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The EEOC released updated technical guidance on COVID and Long COVID, essentially putting to a close to the many times this guidance has been updated.

You can find it here.

While there are many tweaks to the guidance, most of the changes reflect the end of the public health emergency. The EEOC has noted that the key updates include:

  • A recognition that the end of the COVID-19 public health emergency does not mean employers can automatically terminate reasonable accommodations that were provided due to pandemic-related circumstances. However, employers may evaluate accommodations granted during the public health emergency, and, in consultation with the employee, assess whether there continues to be a need for reasonable accommodation based on individualized circumstances.
  • For employees with Long COVID, the updates include common examples of possible reasonable accommodations, including a quiet workspace, use of noise cancelling devices, and uninterrupted worktime to address brain fog; alternative lighting and reducing glare to address headaches; rest breaks to address joint pain or shortness of breath; a flexible schedule or telework to address fatigue; and removal of “marginal functions” that involve physical exertion to address shortness of breath. Many of these are low or no-cost accommodations.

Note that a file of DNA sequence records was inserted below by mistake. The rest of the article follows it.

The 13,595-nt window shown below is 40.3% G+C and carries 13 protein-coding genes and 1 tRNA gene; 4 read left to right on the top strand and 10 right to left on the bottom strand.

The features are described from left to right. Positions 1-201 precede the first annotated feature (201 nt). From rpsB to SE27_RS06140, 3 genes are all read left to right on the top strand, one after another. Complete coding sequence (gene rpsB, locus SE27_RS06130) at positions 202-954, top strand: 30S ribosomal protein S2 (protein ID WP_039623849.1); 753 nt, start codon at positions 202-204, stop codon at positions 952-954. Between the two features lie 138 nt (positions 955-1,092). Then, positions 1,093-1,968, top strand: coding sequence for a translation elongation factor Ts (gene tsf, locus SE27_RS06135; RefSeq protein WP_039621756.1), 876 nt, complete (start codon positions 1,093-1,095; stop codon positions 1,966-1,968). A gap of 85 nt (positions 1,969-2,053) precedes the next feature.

• For employers, the updates include tips about remaining alert for COVID-related harassment of applicants or employees with a disability-related need to continue wearing a face mask or take other COVID-19 precautions at work.

For employers, the end of the pandemic, doesn’t mean the end of your obligations. But it doesn’t mean you have to overly complicate things as well. As we enter this new phase, just be mindful of your obligations under existing laws such as the ADA and Title VII.

And of course, for specific questions, be sure to consult your employment law counsel for particular guidance.